Island Of The Fishmen: Some fish with your cheese?

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fantasy book reviews science fiction book reviewsIsland Of The Fishmen directed by Sergio Martino horror film reviewIsland Of The Fishmen directed by Sergio Martino

Previously, my respect for the brothers Martino – director Sergio and producer Luciano – had been a result of the quartet of excellent “giallo” films that the pair had come out with from 1971-’72: The Case of the Scorpion’s Tail, The Strange Vice of Mrs. Wardh, All the Colors of the Dark and (hang on for one of the greatest titles in cinema history!) Your Vice Is a Locked Room and Only I Have the Key, those last three starring the so-called Queen of Giallo, Edwige Fenech, girlfriend of Luciano at the time, the lucky bastid! (I still have not seen the Martinos’ 1973 giallo entitled Torso, which is supposed to be excellent.) But, as most of their fans know, the brothers often ventured outside of the realm of giallo, and with some surprisingly good results, if their 1979 effort, Island of the Fishmen, is any example. Originally released under the Italian title L’isola degli uomini pesce (and later, with additional gore footage shot here in the States, as Screamers), the film turns out to be a pleasingly old-fashioned, Saturday matinée-style monster bash, with a hissable villain in black, a hunky good guy dressed in white, a beautiful damsel in distress, a mad scientist, jungle natives, bug-eyed creatures and an explosive climax. What kid – or kid at heart – could ask for more?

fantasy book reviews science fiction book reviewsIn the film, a prison ship sinks in what the viewer infers to be the Caribbean, in the year 1891. Only Lt. Claude de Ross (charismatically played by Claudio Cassinelli) and a half dozen or so convicts manage to survive, their lifeboat washing ashore on a mysterious, volcanic island. The men are quickly done in by various island perils (poison water, staked pitfalls and, most especially, some lumbering, bipedal, amphibious creatures!), until only the lieutenant and two others remain to encounter the island’s HUMAN inhabitants: Edmond Rackham, who is exploiting the island creatures in furtherance of his own schemes (deliciously well played by Richard Johnson, who had starred in the scariest movie ever made, sez me, The Haunting, back in ’63, as well as Lucio Fulci’s cult item Zombie that same year); a beautiful young woman who the viewer automatically assumes is his wife, Amanda (Barbara Bach, apparently game for some physical stunts here); a half-mad biologist (the great Joseph Cotten, here cashing a paycheck for perhaps three minutes of overacted screen time); and a whole gaggle of voodoo-practicing natives, who carry out Rackham’s every wish. And before long, treasure hunting, the lost continent of Atlantis, and a volcanic blowup (has there EVER been a volcano shown in a film that failed to eventually blow up?) are all conflated into this truly wild and crazy tropical stew…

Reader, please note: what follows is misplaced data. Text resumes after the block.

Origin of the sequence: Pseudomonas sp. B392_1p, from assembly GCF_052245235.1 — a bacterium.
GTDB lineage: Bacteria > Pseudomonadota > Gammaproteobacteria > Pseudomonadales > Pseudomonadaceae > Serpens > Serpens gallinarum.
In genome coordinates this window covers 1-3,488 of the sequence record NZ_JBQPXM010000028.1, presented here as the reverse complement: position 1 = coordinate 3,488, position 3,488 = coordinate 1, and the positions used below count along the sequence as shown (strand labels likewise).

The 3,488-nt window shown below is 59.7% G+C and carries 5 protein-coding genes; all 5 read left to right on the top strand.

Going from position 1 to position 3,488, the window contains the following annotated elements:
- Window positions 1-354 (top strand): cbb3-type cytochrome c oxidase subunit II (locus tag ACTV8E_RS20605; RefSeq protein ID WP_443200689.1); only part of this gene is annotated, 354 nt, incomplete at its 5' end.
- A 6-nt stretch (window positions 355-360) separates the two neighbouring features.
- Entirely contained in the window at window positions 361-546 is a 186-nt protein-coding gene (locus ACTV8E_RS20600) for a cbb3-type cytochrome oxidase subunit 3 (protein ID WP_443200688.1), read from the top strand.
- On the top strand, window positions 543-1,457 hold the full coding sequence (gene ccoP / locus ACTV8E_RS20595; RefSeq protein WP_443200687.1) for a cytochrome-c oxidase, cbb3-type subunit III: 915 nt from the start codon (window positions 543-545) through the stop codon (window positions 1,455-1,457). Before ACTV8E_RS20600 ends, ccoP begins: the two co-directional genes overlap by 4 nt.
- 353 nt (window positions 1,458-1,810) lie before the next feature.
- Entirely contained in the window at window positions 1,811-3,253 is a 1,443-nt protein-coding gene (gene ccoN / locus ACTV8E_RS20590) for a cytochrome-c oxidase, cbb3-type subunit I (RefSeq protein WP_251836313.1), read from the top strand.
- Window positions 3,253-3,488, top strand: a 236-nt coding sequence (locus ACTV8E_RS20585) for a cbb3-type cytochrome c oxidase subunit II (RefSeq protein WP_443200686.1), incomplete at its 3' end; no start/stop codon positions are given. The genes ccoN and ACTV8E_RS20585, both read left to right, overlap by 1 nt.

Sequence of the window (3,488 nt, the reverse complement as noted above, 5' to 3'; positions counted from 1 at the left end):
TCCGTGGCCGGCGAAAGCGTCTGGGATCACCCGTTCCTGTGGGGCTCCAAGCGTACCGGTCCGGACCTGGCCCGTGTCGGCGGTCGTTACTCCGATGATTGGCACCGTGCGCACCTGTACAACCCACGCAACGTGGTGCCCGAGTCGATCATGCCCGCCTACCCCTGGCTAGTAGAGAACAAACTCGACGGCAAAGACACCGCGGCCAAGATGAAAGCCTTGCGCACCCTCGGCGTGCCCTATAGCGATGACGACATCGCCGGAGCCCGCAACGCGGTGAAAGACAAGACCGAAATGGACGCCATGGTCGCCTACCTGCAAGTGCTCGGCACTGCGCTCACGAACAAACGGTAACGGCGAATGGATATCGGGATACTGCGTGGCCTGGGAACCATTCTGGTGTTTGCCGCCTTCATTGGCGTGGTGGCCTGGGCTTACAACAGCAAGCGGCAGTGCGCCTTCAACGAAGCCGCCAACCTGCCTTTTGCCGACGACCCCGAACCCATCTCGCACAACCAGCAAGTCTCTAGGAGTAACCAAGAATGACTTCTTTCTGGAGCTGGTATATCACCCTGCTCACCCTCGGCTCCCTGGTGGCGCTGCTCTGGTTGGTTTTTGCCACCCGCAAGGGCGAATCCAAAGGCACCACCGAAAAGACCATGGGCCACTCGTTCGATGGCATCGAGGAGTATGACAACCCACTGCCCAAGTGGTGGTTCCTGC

Island of the Fishmen features surprisingly solid acting from its three leads, endearingly cheezy monster effects (the fishmen look like something out of an old Outer Limits episode; for example, the monsters in the 12/23/63 episode entitled “Tourist Attraction”) and a fairly thrilling windup, as the titular monsters go on a murderous frenzy when the island tears itself to bits. Sergio’s direction is imaginative and stylish, as his giallo fans might have expected, and the music by Luciano Michelini is by turns lovely and gripping. I don’t want to oversell the film, which in essence is a somewhat hokey schlockfest, but darn it, for those of us who love their BEMs (bug-eyed monsters) and their matinée material of this ilk, the picture should prove a nicely winning diversion. Think Jules Verne‘s Mysterious Island crossed with H.G. WellsThe Island of Dr. Moreau and you might start to get an idea of the pulpy fun in store. Further good news regarding the film is that its current DVD incarnation, from an outfit apparently called Mya, is a nice one, with a very decent print on display and proper framing of the film’s CinemaScope image. Sadly, no subtitles have been provided, but a very adequate job of dubbing does serve to compensate. Break out the popcorn, sit down with your 8-year-old nephew, and enjoy!


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SANDY FERBER, on our staff since April 2014 (but hanging around here since November 2012), is a resident of Queens, New York and a product of that borough's finest institution of higher learning, Queens College. After a "misspent youth" of steady and incessant doses of Conan the Barbarian, Doc Savage and any and all forms of fantasy and sci-fi literature, Sandy has changed little in the four decades since. His favorite author these days is H. Rider Haggard, with whom he feels a strange kinship -- although Sandy is not English or a manored gentleman of the 19th century -- and his favorite reading matter consists of sci-fi, fantasy and horror... but of the period 1850-1960. Sandy is also a devoted buff of classic Hollywood and foreign films, and has reviewed extensively on the IMDb under the handle "ferbs54." Film Forum in Greenwich Village, indeed, is his second home, and Sandy at this time serves as the assistant vice president of the Louie Dumbrowski Fan Club....

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2 comments

  1. Didn’t Chekhov say that if you show a volcano in act one it has to erupt by act three? And I mean Anton Chekhov, not the Star Trek guy.

    • sandy ferber /

      If you say so, Marion. I must confess that I am FAR more cognizant of the words of wisdom of Pavel Andreievich Chekov (note spelling) than Anton Chekhov, by a long shot….

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